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Dustin Putman

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Cast Away (2000)
4 Stars

Directed by Robert Zemeckis
Cast: Tom Hanks, Helen Hunt, Nick Searcy, Lari White, Michael Forest, Viveka Davis, Jenifer Lewis.
2000 – 143 minutes
Rated: Rated PG-13 (for an ultra-realistic plane crash and mild profanity).
Reviewed by Dustin Putman, December 23, 2000.

At first glance, "Cast Away," directed by Robert Zemeckis (2000's "What Lies Beneath"), may appear to be a feature film version of TV's "Survivor," where a man stranded on an island must learn to fend for himself in order to stay alive. Zemeckis and screenwriter William Broyles, Jr. could very well have made such a movie and come up with a first-rate adventure-thriller, along the lines of 1988's "A Cry in the Wild." Instead, their purpose is exposed to be something else entirely, and the title hints at this ambitious aim. Instead of being about a castaway, the picture is about a man very much dependent on today's technology to help him live his life, who, through circumstances out of his hands, is cast away from society, and must start his life anew.

In, perhaps, a career-best performance in a very long line of successes, Tom Hanks stars as Chuck Noland, a loyal Federal Express executive who devotes much of his time trying to make the company as good as it can be. Following a short Christmas reunion with his sweetheart, Kelly Frears (Helen Hunt), he is paged to return to work, although not before handing her a small, wrapped present that both parties know is an engagement ring. While traveling across the Pacific, Chuck's plane runs into severe turbulence due to a nasty storm and it ultimately crashes. Narrowly escaping with an inflatable raft in hand and a treasured locket with a picture of Kelly inside that she gave to him before he shoved off, Chuck eventually finds himself washed ashore on a desolate island devoid of any other human life.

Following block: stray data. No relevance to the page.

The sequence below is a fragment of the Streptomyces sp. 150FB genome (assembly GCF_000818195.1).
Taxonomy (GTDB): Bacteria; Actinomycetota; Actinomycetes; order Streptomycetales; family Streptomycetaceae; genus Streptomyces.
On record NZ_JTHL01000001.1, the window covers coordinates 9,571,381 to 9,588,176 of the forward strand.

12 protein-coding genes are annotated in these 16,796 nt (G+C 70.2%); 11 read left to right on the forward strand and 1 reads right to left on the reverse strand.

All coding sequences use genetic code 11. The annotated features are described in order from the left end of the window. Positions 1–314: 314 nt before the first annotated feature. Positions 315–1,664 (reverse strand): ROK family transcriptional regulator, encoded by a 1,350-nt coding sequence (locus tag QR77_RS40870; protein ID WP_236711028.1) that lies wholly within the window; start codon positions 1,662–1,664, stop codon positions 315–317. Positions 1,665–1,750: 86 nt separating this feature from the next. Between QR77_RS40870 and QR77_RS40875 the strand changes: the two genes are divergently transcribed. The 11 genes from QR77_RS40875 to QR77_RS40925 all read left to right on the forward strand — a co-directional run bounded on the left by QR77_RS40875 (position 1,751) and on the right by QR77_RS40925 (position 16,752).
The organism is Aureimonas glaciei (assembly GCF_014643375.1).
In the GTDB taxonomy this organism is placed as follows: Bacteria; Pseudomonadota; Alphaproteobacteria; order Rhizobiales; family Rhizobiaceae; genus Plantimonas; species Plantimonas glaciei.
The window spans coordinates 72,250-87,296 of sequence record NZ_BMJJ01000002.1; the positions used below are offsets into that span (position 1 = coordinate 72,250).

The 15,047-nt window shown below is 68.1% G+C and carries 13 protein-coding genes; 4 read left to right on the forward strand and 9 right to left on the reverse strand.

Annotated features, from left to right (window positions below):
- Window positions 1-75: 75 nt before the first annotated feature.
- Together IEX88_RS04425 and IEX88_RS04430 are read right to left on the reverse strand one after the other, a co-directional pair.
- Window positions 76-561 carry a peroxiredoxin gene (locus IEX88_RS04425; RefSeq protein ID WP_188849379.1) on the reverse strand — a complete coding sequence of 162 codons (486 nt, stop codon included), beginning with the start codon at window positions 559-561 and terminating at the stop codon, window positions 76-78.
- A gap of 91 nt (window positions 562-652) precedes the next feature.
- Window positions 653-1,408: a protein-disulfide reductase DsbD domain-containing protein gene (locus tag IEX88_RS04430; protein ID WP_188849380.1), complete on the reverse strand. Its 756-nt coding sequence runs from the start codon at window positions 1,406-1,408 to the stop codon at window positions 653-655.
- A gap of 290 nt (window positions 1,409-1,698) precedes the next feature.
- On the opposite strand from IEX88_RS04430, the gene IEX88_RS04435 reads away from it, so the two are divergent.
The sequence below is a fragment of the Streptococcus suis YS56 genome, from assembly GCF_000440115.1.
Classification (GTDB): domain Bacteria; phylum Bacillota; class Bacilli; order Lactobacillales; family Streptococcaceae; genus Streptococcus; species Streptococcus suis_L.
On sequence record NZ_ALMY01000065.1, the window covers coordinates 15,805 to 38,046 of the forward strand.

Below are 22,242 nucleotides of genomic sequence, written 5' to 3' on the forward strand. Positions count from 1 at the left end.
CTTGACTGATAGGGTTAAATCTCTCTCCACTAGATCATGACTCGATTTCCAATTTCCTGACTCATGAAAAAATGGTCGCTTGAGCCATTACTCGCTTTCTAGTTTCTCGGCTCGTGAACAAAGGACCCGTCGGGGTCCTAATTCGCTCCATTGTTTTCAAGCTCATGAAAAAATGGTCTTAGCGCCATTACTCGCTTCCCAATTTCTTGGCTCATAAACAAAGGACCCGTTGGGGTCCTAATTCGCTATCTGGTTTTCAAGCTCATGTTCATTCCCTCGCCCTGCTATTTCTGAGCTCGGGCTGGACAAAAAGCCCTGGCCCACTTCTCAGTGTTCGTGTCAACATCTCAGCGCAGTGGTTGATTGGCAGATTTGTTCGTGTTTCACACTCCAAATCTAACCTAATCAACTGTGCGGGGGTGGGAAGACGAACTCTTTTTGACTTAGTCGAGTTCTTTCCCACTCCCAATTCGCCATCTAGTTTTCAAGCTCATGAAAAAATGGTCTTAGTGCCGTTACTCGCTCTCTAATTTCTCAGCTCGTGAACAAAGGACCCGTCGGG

For its middle 75 minutes, "Cast Away" is a hugely involving and fascinating look at the way Chuck deals with being cut off from all people and everyday conveniences, as he is forced to learn how to survive with very few resources. With a wealth of coconuts surrounding him, Chuck's diet becomes solely dependent on the fruit until he learns to start a fire from the friction of sticks and eventually work his way up to crabs and fish. And thanks to a bunch of Fed Ex packages that drifted to shore, Chuck gains access to a few limited articles of clothing, ice skates whose sharp blades come in handy, and a volleyball that becomes his only friend and a personal salvation on the island, going as far as painting a face on one side using his own blood from a wound.